Another method to get broken colour is by adding rather than subtracting marks.  Instead of applying  strokes of paint in a dense fashion with full coverage of what's underneath, you can use lighter, airy strokes that leave little gaps along the brushstroke.  In this way, the underpainting shows through along the open streaks - no matter how subtle and fine -  of the subsequent brushstroke. 
You can also achieve broken colour by laying a stroke of colour next to another colour and not mingling them.  The Impressionists used this technique to wonderful effect. 
Still another means to achieve glow is by glazing one colour over another.  Fine, transparent layers patiently applied over dry paint, give a superb luminosity.  I'm not that patient.
Whatever technique you choose to get the glow, it's always caused by colour choice.  Usually a temperature change or a contrasting colour are selected to achieve glow.  If you're trying to show the effect of sunlight on a model's hair, instead of just adding white to the hair colour for the highlights, make the colour both lighter and cooler.  In the above painting, "Fishing", I showed the light-struck area on the boy's hair by adding successively-lighter variations of green and yellow-toned highlights which contrast in temperature and somewhat in colour with the warmer blues and lavenders in the shaded parts.
Glow is a painting tool that's often overlooked.  Painters get caught up in representing what they see but forget that we can do so much more than that.  We can use use this tool to make the viewer feel the magic of what we’ve seen.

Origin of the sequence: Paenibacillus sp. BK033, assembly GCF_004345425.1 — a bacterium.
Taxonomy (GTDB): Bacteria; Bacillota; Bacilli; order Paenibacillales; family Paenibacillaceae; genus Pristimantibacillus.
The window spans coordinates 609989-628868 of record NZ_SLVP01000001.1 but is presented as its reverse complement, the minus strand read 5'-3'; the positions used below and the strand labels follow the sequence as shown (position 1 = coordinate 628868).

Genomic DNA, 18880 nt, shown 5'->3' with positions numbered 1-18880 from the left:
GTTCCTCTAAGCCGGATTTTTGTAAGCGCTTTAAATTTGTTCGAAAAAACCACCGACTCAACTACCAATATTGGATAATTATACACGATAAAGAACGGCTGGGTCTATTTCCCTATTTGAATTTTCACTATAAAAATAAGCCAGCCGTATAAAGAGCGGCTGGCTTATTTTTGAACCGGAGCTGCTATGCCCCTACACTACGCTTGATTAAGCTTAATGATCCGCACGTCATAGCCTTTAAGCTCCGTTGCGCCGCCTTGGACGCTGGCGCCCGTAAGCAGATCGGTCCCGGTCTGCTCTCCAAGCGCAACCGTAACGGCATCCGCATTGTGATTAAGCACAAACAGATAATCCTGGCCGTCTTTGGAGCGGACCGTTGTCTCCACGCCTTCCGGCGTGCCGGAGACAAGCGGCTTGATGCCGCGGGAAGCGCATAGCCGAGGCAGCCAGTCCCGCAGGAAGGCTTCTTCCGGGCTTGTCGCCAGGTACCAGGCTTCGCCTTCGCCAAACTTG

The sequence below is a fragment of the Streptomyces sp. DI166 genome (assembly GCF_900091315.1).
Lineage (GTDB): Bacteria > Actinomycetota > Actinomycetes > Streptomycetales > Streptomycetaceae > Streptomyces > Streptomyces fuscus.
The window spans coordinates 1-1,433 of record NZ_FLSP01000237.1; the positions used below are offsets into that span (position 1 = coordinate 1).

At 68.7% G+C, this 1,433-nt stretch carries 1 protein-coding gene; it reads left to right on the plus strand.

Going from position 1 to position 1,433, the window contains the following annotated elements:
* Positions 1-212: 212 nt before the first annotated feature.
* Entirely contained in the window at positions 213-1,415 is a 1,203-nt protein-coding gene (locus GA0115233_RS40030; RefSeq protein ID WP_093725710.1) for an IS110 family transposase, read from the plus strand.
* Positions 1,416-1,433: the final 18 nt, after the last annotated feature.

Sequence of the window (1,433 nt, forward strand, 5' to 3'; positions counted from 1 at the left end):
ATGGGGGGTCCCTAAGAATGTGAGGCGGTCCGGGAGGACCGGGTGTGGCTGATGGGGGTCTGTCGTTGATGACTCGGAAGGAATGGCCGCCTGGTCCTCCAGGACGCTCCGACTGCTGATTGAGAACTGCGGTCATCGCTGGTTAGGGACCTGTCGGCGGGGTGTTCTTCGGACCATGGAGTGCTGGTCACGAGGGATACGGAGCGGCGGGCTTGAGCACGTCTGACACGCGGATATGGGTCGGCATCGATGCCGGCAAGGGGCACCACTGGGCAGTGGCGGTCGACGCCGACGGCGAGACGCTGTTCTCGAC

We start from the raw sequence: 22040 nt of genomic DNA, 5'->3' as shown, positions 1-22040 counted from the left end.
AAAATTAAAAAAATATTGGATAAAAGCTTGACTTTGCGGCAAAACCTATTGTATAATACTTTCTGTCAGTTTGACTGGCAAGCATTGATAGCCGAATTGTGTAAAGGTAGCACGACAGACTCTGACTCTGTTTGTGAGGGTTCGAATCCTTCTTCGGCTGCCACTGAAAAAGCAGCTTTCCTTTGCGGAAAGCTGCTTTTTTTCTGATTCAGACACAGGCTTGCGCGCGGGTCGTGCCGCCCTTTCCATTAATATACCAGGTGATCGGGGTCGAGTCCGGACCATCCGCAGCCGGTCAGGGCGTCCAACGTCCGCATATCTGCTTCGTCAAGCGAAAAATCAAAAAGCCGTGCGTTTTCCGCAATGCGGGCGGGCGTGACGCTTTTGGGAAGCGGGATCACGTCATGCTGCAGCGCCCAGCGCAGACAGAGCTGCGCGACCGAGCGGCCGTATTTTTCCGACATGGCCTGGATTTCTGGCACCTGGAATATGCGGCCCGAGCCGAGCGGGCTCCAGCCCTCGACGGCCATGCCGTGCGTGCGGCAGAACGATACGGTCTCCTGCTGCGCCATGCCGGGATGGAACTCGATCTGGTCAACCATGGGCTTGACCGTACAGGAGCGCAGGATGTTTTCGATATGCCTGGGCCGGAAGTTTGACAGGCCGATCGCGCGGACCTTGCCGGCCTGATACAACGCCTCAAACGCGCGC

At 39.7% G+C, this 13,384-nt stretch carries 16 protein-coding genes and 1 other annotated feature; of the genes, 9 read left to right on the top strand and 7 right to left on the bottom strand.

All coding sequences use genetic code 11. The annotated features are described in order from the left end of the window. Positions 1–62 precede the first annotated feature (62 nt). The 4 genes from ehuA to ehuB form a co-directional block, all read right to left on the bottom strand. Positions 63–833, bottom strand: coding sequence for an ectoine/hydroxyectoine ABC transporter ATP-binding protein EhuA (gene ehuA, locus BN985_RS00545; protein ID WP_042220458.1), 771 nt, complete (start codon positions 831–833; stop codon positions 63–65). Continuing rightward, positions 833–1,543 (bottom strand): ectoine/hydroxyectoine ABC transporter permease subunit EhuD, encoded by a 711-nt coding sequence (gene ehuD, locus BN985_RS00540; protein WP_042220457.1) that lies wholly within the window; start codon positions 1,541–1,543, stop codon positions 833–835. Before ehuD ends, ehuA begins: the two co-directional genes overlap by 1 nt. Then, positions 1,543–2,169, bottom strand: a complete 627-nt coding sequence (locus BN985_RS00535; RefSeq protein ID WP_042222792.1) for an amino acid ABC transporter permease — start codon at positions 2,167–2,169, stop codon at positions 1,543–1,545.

Wednesday, November 4, 2009

Switching Mediums


A few years ago I decided to abandon watercolour and try painting on canvas instead of paper.  I wanted to go bigger and brighter and to get away from having to frame under glass.  I also really wanted to be able to touch the surface of my paintings without fear of ruining them with any traces of oil or dirt on my fingers.  Paper is not easy to keep pristine. 
I thought that acrylic would be a natural choice so I went out and bought a full complement of colours, and some canvases and set optimistically to work.  It was a slaughter.
The paint fought me all the way.  It dried quickly and flatly like house paint; it covered the colours beneath it very opaquely unless I started fiddling with different mediums to make it more transparent or more rigid or more something or other; and it wouldn't glow for me no matter what I tried.  I started to question whether I was capable of being a painter at all.  This was not a good time.
Luckily a friend suggested that I try oil.  I'd avoided it because it seemed difficult and intimidating.  It wasn't.  The first painting that I attempted wasn't actually that bad and, more importantly, it glowed.  From the start, I could see that this was a medium that was as beautiful as watercolour.  You could layer it, blend it and play with it like thick, bright frosting on a cake.  I was in love. 
The painting above is my very first oil painting.  It's a picture of the painter Sharon Williams addressing a canvas.  The colour is fanciful and unrefined but still, it has energy and heart.  I'll hang on to it.